Home > Articles > Information Technology

An Information Technology Management Reference Architecture Implementation

  • Print
  • + Share This
A follow-up to the previous article "An Information Technology Management Reference Architecture," and the fifth in a series by Edward Wustenhoff on data center management infrastructure, this article focuses on the implementation of the management infrastructure. Examine the technical aspects and details of management and organization (M&O) architecture deployed in a case study.
Like this article? We recommend

This article is the fifth in a series of articles by Edward Wustenhoff on the data center management infrastructure. The focus of this article is on the implementation of the management infrastructure.

It is a follow-up article on the "An information Technology Management Reference Architecture" article published earlier by Edward Wustenhoff and the Sun BluePrints_ group. It describes the implementation of IT management reference architecture in the Authorized iForceSM Ready Center (iFRC) program that displays an IDC Mail and Messaging Architecture. The iFRC program is a Sun program that provides reference implementations and proof of concepts to assist our customers in avoiding common pitfalls.

This article describes the technical aspects and details of the management and organization (M&O) architecture deployment. Conceptually, the IDC Mail and Messaging Reference Architecture implementation consists of two major components. The first component of the implementation is the Message Server (Sun_ ONE) that represents the mission-critical business application. The second major component of this implementation is the systems management tools that are implemented to monitor, maintain, and report on availability and SLA adherence of the business application. This is the M&O architecture.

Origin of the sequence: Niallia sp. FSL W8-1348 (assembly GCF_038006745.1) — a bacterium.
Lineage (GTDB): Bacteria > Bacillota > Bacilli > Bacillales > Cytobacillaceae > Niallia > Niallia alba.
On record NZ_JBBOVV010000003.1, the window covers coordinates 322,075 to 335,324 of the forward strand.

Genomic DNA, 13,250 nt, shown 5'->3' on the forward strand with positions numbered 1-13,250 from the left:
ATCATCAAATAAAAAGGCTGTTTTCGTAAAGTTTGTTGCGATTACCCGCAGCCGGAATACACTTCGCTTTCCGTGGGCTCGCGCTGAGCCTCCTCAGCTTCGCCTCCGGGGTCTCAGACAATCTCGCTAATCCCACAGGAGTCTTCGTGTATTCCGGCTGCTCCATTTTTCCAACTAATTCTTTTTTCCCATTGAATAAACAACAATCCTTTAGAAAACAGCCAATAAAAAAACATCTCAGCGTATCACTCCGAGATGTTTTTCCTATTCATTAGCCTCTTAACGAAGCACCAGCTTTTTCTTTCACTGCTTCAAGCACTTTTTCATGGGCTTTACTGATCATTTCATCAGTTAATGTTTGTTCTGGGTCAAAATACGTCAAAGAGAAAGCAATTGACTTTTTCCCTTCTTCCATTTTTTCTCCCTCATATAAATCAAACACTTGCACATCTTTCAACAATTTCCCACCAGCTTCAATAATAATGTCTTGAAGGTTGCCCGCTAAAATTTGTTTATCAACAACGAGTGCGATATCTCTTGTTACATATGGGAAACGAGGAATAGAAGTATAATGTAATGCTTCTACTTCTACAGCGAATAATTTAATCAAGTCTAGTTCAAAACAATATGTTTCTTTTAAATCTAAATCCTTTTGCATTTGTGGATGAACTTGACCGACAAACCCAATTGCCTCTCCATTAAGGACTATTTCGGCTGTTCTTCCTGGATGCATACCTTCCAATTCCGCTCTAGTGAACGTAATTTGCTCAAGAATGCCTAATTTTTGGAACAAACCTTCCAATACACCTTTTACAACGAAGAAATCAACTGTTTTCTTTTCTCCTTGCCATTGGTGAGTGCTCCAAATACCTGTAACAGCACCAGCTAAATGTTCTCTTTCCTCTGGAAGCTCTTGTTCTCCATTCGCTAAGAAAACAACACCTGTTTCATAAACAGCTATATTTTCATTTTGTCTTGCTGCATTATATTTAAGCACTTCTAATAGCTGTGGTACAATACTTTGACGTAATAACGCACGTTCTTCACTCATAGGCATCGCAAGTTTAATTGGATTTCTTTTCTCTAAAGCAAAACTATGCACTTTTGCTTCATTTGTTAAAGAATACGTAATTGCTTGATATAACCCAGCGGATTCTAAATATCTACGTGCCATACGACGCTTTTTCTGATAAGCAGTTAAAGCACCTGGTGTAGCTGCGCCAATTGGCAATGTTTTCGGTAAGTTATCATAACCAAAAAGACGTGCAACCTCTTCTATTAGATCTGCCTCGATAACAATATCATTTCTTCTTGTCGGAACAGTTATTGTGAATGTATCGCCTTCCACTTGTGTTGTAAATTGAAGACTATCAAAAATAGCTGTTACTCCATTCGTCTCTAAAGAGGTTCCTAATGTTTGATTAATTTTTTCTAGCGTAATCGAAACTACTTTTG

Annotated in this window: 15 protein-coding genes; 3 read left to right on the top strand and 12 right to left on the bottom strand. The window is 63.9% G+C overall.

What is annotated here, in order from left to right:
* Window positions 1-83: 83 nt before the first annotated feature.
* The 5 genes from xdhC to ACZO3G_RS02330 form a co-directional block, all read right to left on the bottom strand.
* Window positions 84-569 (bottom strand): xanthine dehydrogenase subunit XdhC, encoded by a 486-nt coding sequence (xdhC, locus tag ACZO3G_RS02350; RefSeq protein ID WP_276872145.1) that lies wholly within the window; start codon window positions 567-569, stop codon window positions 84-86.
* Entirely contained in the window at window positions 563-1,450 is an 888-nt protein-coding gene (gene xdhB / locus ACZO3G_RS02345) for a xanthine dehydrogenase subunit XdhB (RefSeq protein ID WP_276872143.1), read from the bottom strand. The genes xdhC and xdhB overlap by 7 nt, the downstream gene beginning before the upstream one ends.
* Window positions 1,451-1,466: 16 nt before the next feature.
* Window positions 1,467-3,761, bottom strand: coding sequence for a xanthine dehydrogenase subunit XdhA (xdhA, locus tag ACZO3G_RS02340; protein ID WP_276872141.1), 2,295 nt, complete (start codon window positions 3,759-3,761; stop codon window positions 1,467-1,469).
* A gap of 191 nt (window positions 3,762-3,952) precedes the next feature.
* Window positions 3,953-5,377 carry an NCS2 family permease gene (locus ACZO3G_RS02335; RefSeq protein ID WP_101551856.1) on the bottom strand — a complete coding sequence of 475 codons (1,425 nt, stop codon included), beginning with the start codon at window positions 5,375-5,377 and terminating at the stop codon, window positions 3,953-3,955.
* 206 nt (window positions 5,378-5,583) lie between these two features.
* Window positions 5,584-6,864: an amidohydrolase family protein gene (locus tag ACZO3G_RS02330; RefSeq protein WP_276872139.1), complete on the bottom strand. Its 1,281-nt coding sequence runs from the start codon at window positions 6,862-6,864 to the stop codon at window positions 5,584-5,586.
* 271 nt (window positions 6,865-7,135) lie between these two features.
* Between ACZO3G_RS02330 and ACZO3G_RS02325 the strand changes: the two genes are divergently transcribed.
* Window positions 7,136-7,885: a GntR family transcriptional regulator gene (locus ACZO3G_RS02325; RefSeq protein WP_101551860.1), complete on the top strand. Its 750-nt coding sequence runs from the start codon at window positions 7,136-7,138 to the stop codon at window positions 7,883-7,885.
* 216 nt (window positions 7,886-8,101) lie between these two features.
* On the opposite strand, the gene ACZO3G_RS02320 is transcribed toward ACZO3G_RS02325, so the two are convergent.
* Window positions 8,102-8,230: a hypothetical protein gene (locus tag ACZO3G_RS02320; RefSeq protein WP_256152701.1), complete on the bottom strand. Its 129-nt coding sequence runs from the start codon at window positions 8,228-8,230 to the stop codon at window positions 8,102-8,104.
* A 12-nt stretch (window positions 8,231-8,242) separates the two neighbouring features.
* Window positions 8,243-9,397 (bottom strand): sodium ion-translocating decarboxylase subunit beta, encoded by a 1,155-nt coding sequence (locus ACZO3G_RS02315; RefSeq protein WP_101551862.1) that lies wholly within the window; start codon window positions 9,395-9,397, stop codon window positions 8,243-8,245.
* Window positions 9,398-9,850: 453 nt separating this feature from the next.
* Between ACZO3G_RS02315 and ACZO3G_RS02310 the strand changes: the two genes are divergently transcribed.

This article describes the implementation of these tools and their interactions, and discusses how they are combined into a systems management and Service Level Agreement (SLA) reporting solution. This article provides topological views of the management implementation, individual tool implementations, combined tools implementations, and details of the essential integration points between the tools.


This article does not describe the people and process aspects of IT management. Further, this article is not intended to be a detailed implementation reference. It is to be viewed as a proof of concept, showing the structure and essential functionality to be addressed in an M&O architecture. Also, the M&O architecture is not designed with a focus on availability and performance.

  • + Share This
  • 🔖 Save To Your Account